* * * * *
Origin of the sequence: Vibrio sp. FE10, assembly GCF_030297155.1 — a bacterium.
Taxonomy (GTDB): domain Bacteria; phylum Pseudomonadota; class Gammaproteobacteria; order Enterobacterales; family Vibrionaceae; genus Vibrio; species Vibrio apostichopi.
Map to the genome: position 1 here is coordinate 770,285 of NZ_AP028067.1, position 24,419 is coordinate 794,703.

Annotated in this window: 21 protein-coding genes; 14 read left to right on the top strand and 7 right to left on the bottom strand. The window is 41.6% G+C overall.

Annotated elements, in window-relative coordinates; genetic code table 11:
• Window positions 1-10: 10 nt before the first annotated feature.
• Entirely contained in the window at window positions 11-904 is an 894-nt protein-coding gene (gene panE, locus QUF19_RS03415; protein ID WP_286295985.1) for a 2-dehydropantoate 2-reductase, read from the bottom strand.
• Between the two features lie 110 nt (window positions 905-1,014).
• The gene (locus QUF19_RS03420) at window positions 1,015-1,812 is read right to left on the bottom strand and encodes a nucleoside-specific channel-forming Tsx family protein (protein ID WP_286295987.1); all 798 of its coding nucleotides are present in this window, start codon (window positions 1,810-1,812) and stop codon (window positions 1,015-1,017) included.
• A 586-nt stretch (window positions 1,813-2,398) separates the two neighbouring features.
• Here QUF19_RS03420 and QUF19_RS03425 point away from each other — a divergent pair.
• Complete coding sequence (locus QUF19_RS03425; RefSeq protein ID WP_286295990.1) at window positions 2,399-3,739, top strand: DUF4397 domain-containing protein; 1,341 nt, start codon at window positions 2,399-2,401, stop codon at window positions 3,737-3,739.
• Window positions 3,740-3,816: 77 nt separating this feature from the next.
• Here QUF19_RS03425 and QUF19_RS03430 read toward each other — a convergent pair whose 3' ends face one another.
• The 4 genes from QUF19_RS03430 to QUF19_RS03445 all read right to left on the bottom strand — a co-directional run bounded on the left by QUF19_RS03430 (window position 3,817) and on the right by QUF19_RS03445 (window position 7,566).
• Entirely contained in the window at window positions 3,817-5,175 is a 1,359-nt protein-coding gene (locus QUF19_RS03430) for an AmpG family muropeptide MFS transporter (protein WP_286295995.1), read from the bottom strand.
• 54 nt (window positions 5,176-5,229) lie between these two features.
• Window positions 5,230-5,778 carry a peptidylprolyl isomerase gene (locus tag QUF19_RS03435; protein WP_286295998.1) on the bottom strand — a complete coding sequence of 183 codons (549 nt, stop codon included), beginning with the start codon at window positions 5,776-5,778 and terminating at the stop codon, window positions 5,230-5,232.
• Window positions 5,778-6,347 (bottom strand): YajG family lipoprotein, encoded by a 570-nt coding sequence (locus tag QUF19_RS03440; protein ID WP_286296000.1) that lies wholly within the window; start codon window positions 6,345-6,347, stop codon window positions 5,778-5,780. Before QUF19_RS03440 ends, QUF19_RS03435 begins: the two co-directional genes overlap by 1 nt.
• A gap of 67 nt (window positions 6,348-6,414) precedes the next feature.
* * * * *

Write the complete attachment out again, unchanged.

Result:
Origin of the sequence: Vibrio sp. FE10, assembly GCF_030297155.1 — a bacterium.
Taxonomy (GTDB): domain Bacteria; phylum Pseudomonadota; class Gammaproteobacteria; order Enterobacterales; family Vibrionaceae; genus Vibrio; species Vibrio apostichopi.
Map to the genome: position 1 here is coordinate 770,285 of NZ_AP028067.1, position 24,419 is coordinate 794,703.

Annotated in this window: 21 protein-coding genes; 14 read left to right on the top strand and 7 right to left on the bottom strand. The window is 41.6% G+C overall.

Annotated elements, in window-relative coordinates; genetic code table 11:
• Window positions 1-10: 10 nt before the first annotated feature.
• Entirely contained in the window at window positions 11-904 is an 894-nt protein-coding gene (gene panE, locus QUF19_RS03415; protein ID WP_286295985.1) for a 2-dehydropantoate 2-reductase, read from the bottom strand.
• Between the two features lie 110 nt (window positions 905-1,014).
• The gene (locus QUF19_RS03420) at window positions 1,015-1,812 is read right to left on the bottom strand and encodes a nucleoside-specific channel-forming Tsx family protein (protein ID WP_286295987.1); all 798 of its coding nucleotides are present in this window, start codon (window positions 1,810-1,812) and stop codon (window positions 1,015-1,017) included.
• A 586-nt stretch (window positions 1,813-2,398) separates the two neighbouring features.
• Here QUF19_RS03420 and QUF19_RS03425 point away from each other — a divergent pair.
• Complete coding sequence (locus QUF19_RS03425; RefSeq protein ID WP_286295990.1) at window positions 2,399-3,739, top strand: DUF4397 domain-containing protein; 1,341 nt, start codon at window positions 2,399-2,401, stop codon at window positions 3,737-3,739.
• Window positions 3,740-3,816: 77 nt separating this feature from the next.
• Here QUF19_RS03425 and QUF19_RS03430 read toward each other — a convergent pair whose 3' ends face one another.
• The 4 genes from QUF19_RS03430 to QUF19_RS03445 all read right to left on the bottom strand — a co-directional run bounded on the left by QUF19_RS03430 (window position 3,817) and on the right by QUF19_RS03445 (window position 7,566).
• Entirely contained in the window at window positions 3,817-5,175 is a 1,359-nt protein-coding gene (locus QUF19_RS03430) for an AmpG family muropeptide MFS transporter (protein WP_286295995.1), read from the bottom strand.
• 54 nt (window positions 5,176-5,229) lie between these two features.
• Window positions 5,230-5,778 carry a peptidylprolyl isomerase gene (locus tag QUF19_RS03435; protein WP_286295998.1) on the bottom strand — a complete coding sequence of 183 codons (549 nt, stop codon included), beginning with the start codon at window positions 5,776-5,778 and terminating at the stop codon, window positions 5,230-5,232.
• Window positions 5,778-6,347 (bottom strand): YajG family lipoprotein, encoded by a 570-nt coding sequence (locus tag QUF19_RS03440; protein ID WP_286296000.1) that lies wholly within the window; start codon window positions 6,345-6,347, stop codon window positions 5,778-5,780. Before QUF19_RS03440 ends, QUF19_RS03435 begins: the two co-directional genes overlap by 1 nt.
• A gap of 67 nt (window positions 6,348-6,414) precedes the next feature.